People with eating disorders often do not recognize or admit that they have a problem. As a result, they may resist starting and staying in treatment. The person involved has to want to change. Family members or other trusted people can help to ensure that the person with an eating disorder receives needed care and rehabilitation. For some people, treatment may be long-term. Relapse is common and is part of the process, especially during times of stress.
Eating disorders can be successfully treated. The sooner the disorder is diagnosed and treated, the better the outcomes are likely to be. Because of their complexity, eating disorders require a comprehensive treatment plan. Medications and therapy will help change behaviors and coping mechanisms. These steps will also help with recognizing signs that can lead to a relapse.
The goals of treatment vary with the specific disorder, but in general, they include: Restoring normal weight and hormone function, and resolving nutritional deficiencies using nutritional therapy with a registered dietitianStopping harmful, compulsive, or repetetive behaviorsTreating physical and psychological complicationsChanging behaviors, attitudes, motivations, and conflicts related to eating and foodIndividual, group, and/or family counselingPreventing relapse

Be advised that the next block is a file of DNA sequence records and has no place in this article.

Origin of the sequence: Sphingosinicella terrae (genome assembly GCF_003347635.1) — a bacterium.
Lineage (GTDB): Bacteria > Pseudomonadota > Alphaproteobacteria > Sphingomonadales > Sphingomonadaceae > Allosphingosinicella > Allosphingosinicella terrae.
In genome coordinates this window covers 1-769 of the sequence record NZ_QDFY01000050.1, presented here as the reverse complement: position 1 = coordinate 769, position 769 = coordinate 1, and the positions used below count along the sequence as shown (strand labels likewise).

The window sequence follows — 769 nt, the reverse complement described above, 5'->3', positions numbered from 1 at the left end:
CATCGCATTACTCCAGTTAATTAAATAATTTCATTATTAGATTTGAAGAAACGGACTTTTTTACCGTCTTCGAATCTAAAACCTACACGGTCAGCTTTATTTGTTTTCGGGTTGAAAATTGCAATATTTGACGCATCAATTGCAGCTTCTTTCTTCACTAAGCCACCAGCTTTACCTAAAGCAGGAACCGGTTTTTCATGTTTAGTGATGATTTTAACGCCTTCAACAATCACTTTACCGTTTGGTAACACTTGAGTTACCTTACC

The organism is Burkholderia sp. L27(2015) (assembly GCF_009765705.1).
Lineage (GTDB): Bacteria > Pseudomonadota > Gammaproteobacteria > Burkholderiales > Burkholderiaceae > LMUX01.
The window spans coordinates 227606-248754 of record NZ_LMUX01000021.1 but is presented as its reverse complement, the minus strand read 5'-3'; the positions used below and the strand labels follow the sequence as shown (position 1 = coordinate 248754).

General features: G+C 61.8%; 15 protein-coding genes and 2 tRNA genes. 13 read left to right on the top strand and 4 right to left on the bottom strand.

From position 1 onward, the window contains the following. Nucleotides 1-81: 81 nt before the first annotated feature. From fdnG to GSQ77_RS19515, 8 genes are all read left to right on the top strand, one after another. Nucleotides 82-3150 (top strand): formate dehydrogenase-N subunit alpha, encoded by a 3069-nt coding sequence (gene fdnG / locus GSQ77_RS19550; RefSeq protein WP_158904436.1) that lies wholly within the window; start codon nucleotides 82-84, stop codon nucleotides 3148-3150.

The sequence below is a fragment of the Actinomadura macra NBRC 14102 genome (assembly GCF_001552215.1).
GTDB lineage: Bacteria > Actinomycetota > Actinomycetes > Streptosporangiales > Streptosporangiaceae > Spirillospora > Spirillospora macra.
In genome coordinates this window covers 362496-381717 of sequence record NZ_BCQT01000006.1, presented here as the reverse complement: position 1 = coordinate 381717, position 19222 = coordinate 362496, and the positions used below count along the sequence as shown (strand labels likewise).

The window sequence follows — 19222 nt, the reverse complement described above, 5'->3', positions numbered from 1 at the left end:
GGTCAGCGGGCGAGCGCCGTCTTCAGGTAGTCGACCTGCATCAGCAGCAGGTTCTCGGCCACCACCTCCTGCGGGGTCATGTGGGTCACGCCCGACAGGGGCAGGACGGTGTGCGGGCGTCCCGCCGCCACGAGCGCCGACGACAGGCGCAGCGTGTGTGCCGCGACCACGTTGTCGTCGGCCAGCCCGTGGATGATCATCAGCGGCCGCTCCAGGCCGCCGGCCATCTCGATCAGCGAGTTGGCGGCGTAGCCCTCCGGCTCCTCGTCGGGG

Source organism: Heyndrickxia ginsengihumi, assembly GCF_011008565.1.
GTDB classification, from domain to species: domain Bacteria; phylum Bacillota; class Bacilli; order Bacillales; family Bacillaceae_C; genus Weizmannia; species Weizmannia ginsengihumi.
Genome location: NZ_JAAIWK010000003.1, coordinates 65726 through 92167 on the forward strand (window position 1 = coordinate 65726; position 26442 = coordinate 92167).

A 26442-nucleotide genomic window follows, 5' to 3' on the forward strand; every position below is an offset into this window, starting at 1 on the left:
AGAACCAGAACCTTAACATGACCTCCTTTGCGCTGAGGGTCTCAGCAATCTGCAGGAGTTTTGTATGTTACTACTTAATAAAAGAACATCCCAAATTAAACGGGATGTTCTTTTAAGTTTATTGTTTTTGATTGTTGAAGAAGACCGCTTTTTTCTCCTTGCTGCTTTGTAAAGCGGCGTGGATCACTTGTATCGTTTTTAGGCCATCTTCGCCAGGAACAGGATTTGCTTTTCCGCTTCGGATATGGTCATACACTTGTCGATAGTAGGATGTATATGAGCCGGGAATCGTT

Severe weight loss may require hospitalization. In some cases, tube feeding may be necessary until the person is stabilized.
Treatment of eating disorders involves the following:
Currently, there are no surgical options for the treatment of eating disorders.
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Eating disorders: About more than food. National Institute of Mental Health website. Available at:
http://www.nimh.nih.gov/health/publications/eating-disorders/index.shtml. Updated 2014. Accessed May 18, 2016.
Eating disorders in over 8s: management. National Institute for Health and Care Excellence website. Available at: https://www.nice.org.uk/guidance/cg9/chapter/1-Guidance. Updated January 2004. Accessed May 18, 2016.
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Last reviewed May 2016 by Michael Woods, MD
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